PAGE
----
Mr McBride, who is Tusla's second chief executive after taking over from Gordon Jeyes in January, wants to emphasise the agency's independence with its own funding of €670m. He is anxious to promote its "new beginnings" role, leaving behind the history of damning reports which highlighted tragic failures in the care of children. This is key to attracting vital social workers to the agency, he said. Progress is being made - at the end of July, the agency had just under 1,500 social workers with a target to hire another 200 before the end of the year.

"We have done a big recruitment campaign with third-level institutions," he says. The problem of retention remains, however - particularly in the area of child protection which he describes as a "hard shift".

"We are working to incentivise retention and appoint more grades of senior practitioners with higher pay. They can provide coaching to less experienced staff. Other incentives include training, flexible working and rotating people in different roles."

High caseloads, under-staffing and burnout contributed to 9,500 children not being allocated a social worker in early 2014. Some 3,500 were "high priority". However, he says by June this year this was reduced to 5,600 with 800 in the high priority category.

He insists: "High priority does not necessarily equate to high risk. They are children for whom we have a statutory responsibility such as those in care. But they may be in long-term foster care placement and well settled."

He said where there is an immediate risk, the "response is immediate".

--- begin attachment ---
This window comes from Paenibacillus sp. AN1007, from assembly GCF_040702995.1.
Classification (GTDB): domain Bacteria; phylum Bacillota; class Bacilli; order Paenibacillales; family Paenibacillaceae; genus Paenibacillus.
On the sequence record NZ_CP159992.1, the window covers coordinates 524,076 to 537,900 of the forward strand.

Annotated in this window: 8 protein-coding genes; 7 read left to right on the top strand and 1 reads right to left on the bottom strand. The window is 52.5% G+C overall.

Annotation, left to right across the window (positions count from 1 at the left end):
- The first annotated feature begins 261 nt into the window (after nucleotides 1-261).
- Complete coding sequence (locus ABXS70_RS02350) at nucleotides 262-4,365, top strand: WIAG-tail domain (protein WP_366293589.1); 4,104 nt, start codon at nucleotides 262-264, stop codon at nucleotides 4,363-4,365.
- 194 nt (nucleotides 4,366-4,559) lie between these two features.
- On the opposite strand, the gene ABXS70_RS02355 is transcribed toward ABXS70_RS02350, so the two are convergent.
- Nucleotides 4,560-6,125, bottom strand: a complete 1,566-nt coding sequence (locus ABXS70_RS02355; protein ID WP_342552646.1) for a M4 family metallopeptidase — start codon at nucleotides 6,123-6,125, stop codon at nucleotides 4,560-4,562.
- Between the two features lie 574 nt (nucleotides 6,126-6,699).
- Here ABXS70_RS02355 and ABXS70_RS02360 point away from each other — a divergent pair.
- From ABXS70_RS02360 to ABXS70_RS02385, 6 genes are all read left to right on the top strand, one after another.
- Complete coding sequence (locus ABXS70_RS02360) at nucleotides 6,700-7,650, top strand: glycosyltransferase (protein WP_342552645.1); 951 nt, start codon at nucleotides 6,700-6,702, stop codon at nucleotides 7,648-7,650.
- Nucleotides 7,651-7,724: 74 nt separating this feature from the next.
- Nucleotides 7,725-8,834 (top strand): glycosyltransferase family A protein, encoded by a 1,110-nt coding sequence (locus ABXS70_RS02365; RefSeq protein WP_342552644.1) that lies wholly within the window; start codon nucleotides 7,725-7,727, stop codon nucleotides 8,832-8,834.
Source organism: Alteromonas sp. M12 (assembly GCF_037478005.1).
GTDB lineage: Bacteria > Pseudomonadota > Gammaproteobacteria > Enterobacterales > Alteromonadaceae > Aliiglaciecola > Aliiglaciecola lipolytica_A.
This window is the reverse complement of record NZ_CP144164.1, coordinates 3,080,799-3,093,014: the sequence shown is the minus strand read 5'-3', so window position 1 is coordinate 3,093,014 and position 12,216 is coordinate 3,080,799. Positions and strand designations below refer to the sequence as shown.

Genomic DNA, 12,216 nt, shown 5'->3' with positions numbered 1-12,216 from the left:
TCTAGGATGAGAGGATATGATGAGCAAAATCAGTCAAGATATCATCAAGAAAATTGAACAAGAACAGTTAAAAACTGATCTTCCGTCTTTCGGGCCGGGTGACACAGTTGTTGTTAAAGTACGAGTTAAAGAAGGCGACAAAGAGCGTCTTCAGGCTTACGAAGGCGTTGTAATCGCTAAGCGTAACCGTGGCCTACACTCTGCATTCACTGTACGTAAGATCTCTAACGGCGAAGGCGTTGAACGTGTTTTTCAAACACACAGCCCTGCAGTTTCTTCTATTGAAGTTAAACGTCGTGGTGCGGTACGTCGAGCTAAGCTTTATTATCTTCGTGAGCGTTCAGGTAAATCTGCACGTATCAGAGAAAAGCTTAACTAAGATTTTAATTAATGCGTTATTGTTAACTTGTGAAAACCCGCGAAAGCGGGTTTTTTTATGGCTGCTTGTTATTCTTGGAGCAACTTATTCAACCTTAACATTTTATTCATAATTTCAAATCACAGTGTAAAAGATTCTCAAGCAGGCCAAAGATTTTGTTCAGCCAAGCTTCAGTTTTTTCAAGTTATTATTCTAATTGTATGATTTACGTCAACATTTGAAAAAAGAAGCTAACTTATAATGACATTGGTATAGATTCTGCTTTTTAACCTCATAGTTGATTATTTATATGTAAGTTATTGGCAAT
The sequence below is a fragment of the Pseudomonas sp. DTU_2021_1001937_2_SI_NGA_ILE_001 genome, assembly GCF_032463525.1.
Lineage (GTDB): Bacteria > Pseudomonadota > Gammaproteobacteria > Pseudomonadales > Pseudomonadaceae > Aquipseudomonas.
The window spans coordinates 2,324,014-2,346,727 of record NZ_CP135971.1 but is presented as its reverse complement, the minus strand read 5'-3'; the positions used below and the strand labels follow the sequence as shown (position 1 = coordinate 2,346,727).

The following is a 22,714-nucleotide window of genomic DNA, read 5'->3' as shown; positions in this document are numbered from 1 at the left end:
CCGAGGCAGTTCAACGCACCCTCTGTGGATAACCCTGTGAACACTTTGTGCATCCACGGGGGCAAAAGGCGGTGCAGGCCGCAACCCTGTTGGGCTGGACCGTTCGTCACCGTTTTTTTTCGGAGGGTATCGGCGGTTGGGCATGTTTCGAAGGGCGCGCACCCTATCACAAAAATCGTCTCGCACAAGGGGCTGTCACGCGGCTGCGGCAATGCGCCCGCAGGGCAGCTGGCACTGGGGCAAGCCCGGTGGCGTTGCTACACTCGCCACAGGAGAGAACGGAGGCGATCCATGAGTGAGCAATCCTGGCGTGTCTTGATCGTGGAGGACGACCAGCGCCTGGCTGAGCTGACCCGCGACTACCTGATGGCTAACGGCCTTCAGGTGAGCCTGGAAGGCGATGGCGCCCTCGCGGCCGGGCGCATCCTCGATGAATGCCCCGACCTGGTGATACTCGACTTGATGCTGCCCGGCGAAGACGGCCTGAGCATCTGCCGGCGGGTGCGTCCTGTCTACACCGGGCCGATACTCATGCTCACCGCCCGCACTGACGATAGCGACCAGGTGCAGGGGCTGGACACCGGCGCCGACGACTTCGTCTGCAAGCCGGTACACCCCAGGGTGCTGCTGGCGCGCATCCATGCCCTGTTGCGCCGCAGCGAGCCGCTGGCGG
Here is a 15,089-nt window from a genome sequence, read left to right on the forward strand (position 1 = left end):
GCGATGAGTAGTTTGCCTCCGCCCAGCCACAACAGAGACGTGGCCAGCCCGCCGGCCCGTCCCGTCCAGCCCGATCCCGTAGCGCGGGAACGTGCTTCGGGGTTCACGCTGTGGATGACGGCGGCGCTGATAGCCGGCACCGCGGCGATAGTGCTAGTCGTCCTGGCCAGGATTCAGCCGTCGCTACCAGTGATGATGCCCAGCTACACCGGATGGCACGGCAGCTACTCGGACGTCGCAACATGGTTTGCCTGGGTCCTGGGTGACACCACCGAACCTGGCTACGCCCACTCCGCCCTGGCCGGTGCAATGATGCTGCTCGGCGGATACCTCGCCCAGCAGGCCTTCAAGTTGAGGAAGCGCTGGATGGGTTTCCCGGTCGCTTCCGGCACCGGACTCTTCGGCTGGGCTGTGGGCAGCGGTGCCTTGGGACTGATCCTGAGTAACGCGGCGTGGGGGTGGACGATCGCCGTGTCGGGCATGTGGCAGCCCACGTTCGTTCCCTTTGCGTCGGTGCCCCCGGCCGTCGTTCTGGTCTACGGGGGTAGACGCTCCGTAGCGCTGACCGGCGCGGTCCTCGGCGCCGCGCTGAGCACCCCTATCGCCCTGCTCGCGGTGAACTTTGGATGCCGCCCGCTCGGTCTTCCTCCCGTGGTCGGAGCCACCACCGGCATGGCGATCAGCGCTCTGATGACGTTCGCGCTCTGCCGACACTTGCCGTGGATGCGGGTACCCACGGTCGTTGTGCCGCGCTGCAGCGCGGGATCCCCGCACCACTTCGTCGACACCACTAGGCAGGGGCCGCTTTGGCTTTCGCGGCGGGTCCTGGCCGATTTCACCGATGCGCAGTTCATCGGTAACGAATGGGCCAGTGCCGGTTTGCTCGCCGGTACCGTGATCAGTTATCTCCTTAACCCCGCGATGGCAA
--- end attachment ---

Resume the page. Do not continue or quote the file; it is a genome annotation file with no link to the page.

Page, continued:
Around 6,300 children are in care, mostly in foster families. This has remained stable for some years.

But Mr McBride is particularly troubled by the high number of older teenagers coming into care for the first time.

They may have become involved in abuse of drink and drugs and are capable of extremely challenging behaviour.

"Many of them are very angry. I am not at all convinced State care is the right thing for them."

As an alternative, the agency is beginning to develop intensive community-based services where the young person is seen every day.

"If we separate them from their home and community they are placed several miles away. They lose connections and the outcomes are not good."

One of the most successful initiatives during his time in Scotland were midnight football matches on Friday and Saturday nights.

They kept youths so busy they did not have time to commit crime and the rate of offending fell.

The aim of the agency to increase family support services, working with parents who are struggling but "always telling them what the bottom line is".

However, if child services are to work better and reduce the chances of young people falling through the cracks there needs to be more cooperation between the different agencies including Tusla, gardaí, HSE and education services, he says. "In some countries this multi-agency cooperation is a legal duty. It should not be down to local relationships."

The ambitious plans will require not just changes in practice, but additional investment.

Next month's Budget is crucial. The agency has asked for €100m extra funding in 2017.

It is another step on the road to making the divorce from the HSE full and final.

Irish Independent